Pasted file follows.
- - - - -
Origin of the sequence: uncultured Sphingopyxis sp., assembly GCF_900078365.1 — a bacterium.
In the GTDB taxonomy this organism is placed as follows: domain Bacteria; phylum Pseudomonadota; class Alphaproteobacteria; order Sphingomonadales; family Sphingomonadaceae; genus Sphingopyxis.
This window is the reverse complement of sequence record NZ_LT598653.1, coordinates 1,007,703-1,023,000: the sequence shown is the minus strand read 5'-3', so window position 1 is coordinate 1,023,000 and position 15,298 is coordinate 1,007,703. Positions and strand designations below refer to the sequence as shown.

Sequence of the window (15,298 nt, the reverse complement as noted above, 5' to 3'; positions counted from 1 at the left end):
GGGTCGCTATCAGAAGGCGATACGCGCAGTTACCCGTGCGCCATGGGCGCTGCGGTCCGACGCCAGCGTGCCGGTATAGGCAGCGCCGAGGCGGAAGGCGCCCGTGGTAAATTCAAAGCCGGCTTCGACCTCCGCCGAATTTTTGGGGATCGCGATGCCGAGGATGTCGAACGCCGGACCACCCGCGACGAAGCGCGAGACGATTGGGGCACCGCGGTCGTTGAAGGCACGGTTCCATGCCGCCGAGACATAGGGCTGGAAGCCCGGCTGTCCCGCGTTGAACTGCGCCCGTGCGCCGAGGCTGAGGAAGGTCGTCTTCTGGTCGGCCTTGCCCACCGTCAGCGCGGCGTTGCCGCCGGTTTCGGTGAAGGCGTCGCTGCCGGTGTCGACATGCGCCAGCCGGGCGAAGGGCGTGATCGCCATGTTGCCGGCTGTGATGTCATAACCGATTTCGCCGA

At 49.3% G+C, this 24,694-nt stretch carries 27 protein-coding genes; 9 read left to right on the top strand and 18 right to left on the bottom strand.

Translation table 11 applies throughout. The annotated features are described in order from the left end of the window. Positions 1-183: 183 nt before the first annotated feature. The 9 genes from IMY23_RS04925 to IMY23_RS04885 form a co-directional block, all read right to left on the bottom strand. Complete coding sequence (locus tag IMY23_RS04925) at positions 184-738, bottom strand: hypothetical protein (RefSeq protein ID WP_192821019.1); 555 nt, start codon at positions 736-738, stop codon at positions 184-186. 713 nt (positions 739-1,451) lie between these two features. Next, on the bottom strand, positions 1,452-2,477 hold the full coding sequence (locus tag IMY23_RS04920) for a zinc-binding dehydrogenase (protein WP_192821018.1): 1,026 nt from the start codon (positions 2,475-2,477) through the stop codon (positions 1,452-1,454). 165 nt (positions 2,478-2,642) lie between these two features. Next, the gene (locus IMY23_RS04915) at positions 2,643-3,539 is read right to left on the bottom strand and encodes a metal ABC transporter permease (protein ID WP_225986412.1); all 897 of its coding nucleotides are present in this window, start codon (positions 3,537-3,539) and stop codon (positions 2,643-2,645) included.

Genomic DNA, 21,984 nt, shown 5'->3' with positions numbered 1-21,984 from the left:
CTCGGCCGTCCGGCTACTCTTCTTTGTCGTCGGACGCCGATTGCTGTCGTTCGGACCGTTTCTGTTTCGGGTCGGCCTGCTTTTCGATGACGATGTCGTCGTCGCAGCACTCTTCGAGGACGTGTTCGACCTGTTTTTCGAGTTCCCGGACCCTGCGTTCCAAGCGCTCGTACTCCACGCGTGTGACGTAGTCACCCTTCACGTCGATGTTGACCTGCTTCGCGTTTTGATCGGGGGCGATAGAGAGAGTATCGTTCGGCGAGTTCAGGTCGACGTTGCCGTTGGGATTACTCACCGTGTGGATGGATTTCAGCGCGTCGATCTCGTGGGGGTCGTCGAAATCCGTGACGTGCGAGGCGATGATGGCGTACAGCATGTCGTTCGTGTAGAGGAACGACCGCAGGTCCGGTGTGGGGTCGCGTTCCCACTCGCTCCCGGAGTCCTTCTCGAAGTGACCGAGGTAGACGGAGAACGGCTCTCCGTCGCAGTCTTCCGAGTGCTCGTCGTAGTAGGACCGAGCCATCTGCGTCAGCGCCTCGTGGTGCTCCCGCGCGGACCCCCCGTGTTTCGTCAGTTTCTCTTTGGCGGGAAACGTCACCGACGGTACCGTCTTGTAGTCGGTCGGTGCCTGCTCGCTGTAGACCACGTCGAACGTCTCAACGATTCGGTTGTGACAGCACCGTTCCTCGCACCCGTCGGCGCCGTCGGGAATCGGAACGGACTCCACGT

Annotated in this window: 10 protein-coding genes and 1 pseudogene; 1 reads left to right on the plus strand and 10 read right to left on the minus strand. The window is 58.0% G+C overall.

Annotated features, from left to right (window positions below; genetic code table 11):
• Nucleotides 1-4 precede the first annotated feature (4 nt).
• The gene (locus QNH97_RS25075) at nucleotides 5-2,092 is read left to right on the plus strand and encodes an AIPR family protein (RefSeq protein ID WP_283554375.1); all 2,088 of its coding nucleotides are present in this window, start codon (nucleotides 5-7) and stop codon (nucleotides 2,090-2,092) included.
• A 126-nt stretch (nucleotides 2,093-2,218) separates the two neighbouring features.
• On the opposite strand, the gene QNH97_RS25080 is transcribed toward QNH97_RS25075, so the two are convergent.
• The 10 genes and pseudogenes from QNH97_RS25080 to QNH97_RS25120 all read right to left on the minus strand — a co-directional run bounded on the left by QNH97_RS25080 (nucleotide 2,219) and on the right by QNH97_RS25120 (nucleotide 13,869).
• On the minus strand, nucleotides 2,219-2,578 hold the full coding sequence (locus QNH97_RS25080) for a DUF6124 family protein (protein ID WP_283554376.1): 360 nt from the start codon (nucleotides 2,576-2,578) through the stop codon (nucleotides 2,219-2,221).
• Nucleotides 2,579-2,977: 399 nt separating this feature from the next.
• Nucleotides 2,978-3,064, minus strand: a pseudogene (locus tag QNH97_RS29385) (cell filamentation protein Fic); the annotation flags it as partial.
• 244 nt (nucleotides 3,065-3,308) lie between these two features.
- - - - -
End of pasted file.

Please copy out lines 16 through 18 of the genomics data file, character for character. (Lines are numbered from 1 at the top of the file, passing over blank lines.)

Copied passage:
• The 10 genes and pseudogenes from QNH97_RS25080 to QNH97_RS25120 all read right to left on the minus strand — a co-directional run bounded on the left by QNH97_RS25080 (nucleotide 2,219) and on the right by QNH97_RS25120 (nucleotide 13,869).
• On the minus strand, nucleotides 2,219-2,578 hold the full coding sequence (locus QNH97_RS25080) for a DUF6124 family protein (protein ID WP_283554376.1): 360 nt from the start codon (nucleotides 2,576-2,578) through the stop codon (nucleotides 2,219-2,221).
• Nucleotides 2,579-2,977: 399 nt separating this feature from the next.